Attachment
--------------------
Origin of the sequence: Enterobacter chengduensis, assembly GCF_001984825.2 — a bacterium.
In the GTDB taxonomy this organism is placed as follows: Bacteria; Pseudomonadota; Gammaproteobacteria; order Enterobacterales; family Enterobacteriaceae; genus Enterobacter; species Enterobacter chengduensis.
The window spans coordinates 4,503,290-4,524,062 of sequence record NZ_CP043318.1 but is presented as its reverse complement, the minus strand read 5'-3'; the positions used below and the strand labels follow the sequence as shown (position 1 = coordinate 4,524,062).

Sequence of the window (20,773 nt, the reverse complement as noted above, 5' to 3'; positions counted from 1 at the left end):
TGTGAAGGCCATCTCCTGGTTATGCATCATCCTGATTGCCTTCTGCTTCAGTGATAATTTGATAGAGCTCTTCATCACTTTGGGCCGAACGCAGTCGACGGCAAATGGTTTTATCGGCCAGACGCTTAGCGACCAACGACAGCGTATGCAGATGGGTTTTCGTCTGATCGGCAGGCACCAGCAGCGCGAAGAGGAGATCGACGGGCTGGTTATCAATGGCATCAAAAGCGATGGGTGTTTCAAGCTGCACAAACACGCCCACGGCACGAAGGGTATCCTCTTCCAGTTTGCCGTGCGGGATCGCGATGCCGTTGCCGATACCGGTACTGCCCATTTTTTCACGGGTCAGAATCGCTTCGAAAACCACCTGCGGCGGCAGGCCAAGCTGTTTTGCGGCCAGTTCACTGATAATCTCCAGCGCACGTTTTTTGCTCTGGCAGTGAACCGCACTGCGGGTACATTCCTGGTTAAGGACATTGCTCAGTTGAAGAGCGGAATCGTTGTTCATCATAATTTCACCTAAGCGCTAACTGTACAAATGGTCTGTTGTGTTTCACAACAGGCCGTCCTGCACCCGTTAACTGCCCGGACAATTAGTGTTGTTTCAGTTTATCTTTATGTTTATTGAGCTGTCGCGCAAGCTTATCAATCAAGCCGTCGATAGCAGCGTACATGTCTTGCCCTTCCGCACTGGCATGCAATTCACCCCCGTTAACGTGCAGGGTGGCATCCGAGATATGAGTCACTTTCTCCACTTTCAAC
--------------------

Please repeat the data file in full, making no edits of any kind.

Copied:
Origin of the sequence: Enterobacter chengduensis, assembly GCF_001984825.2 — a bacterium.
In the GTDB taxonomy this organism is placed as follows: Bacteria; Pseudomonadota; Gammaproteobacteria; order Enterobacterales; family Enterobacteriaceae; genus Enterobacter; species Enterobacter chengduensis.
The window spans coordinates 4,503,290-4,524,062 of sequence record NZ_CP043318.1 but is presented as its reverse complement, the minus strand read 5'-3'; the positions used below and the strand labels follow the sequence as shown (position 1 = coordinate 4,524,062).

Sequence of the window (20,773 nt, the reverse complement as noted above, 5' to 3'; positions counted from 1 at the left end):
TGTGAAGGCCATCTCCTGGTTATGCATCATCCTGATTGCCTTCTGCTTCAGTGATAATTTGATAGAGCTCTTCATCACTTTGGGCCGAACGCAGTCGACGGCAAATGGTTTTATCGGCCAGACGCTTAGCGACCAACGACAGCGTATGCAGATGGGTTTTCGTCTGATCGGCAGGCACCAGCAGCGCGAAGAGGAGATCGACGGGCTGGTTATCAATGGCATCAAAAGCGATGGGTGTTTCAAGCTGCACAAACACGCCCACGGCACGAAGGGTATCCTCTTCCAGTTTGCCGTGCGGGATCGCGATGCCGTTGCCGATACCGGTACTGCCCATTTTTTCACGGGTCAGAATCGCTTCGAAAACCACCTGCGGCGGCAGGCCAAGCTGTTTTGCGGCCAGTTCACTGATAATCTCCAGCGCACGTTTTTTGCTCTGGCAGTGAACCGCACTGCGGGTACATTCCTGGTTAAGGACATTGCTCAGTTGAAGAGCGGAATCGTTGTTCATCATAATTTCACCTAAGCGCTAACTGTACAAATGGTCTGTTGTGTTTCACAACAGGCCGTCCTGCACCCGTTAACTGCCCGGACAATTAGTGTTGTTTCAGTTTATCTTTATGTTTATTGAGCTGTCGCGCAAGCTTATCAATCAAGCCGTCGATAGCAGCGTACATGTCTTGCCCTTCCGCACTGGCATGCAATTCACCCCCGTTAACGTGCAGGGTGGCATCCGAGATATGAGTCACTTTCTCCACTTTCAAC